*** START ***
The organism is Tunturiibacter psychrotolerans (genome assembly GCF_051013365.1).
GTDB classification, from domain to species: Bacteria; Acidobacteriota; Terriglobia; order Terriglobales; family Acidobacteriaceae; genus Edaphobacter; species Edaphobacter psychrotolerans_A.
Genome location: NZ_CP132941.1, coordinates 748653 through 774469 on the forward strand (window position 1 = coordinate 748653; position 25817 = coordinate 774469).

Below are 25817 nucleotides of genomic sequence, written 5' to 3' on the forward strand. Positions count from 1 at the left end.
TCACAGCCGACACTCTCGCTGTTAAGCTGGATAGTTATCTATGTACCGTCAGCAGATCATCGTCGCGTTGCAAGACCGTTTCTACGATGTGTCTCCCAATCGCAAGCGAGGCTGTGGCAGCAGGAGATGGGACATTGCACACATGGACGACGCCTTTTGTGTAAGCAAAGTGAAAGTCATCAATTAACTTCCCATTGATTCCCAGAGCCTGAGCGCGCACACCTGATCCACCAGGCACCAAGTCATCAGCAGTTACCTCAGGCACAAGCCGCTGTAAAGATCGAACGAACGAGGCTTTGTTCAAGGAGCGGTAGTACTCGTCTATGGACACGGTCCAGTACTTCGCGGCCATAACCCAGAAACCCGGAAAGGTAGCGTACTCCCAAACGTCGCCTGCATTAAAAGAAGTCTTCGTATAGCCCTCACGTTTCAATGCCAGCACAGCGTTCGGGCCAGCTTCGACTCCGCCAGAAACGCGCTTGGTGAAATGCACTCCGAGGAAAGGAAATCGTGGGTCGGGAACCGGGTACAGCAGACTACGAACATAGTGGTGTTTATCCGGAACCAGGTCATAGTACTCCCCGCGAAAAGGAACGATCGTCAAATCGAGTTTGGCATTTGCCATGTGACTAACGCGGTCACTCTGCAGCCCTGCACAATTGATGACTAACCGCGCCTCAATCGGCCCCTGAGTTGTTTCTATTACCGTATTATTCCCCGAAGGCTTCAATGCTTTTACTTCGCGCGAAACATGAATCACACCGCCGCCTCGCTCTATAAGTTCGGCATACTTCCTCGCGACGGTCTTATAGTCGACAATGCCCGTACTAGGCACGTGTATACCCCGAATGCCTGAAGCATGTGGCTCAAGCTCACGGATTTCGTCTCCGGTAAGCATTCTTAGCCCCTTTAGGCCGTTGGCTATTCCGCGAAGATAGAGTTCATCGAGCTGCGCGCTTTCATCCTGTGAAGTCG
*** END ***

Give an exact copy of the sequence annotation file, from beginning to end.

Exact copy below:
The organism is Tunturiibacter psychrotolerans (genome assembly GCF_051013365.1).
GTDB classification, from domain to species: Bacteria; Acidobacteriota; Terriglobia; order Terriglobales; family Acidobacteriaceae; genus Edaphobacter; species Edaphobacter psychrotolerans_A.
Genome location: NZ_CP132941.1, coordinates 748653 through 774469 on the forward strand (window position 1 = coordinate 748653; position 25817 = coordinate 774469).

Below are 25817 nucleotides of genomic sequence, written 5' to 3' on the forward strand. Positions count from 1 at the left end.
TCACAGCCGACACTCTCGCTGTTAAGCTGGATAGTTATCTATGTACCGTCAGCAGATCATCGTCGCGTTGCAAGACCGTTTCTACGATGTGTCTCCCAATCGCAAGCGAGGCTGTGGCAGCAGGAGATGGGACATTGCACACATGGACGACGCCTTTTGTGTAAGCAAAGTGAAAGTCATCAATTAACTTCCCATTGATTCCCAGAGCCTGAGCGCGCACACCTGATCCACCAGGCACCAAGTCATCAGCAGTTACCTCAGGCACAAGCCGCTGTAAAGATCGAACGAACGAGGCTTTGTTCAAGGAGCGGTAGTACTCGTCTATGGACACGGTCCAGTACTTCGCGGCCATAACCCAGAAACCCGGAAAGGTAGCGTACTCCCAAACGTCGCCTGCATTAAAAGAAGTCTTCGTATAGCCCTCACGTTTCAATGCCAGCACAGCGTTCGGGCCAGCTTCGACTCCGCCAGAAACGCGCTTGGTGAAATGCACTCCGAGGAAAGGAAATCGTGGGTCGGGAACCGGGTACAGCAGACTACGAACATAGTGGTGTTTATCCGGAACCAGGTCATAGTACTCCCCGCGAAAAGGAACGATCGTCAAATCGAGTTTGGCATTTGCCATGTGACTAACGCGGTCACTCTGCAGCCCTGCACAATTGATGACTAACCGCGCCTCAATCGGCCCCTGAGTTGTTTCTATTACCGTATTATTCCCCGAAGGCTTCAATGCTTTTACTTCGCGCGAAACATGAATCACACCGCCGCCTCGCTCTATAAGTTCGGCATACTTCCTCGCGACGGTCTTATAGTCGACAATGCCCGTACTAGGCACGTGTATACCCCGAATGCCTGAAGCATGTGGCTCAAGCTCACGGATTTCGTCTCCGGTAAGCATTCTTAGCCCCTTTAGGCCGTTGGCTATTCCGCGAAGATAGAGTTCATCGAGCTGCGCGCTTTCATCCTGTGAAGTCG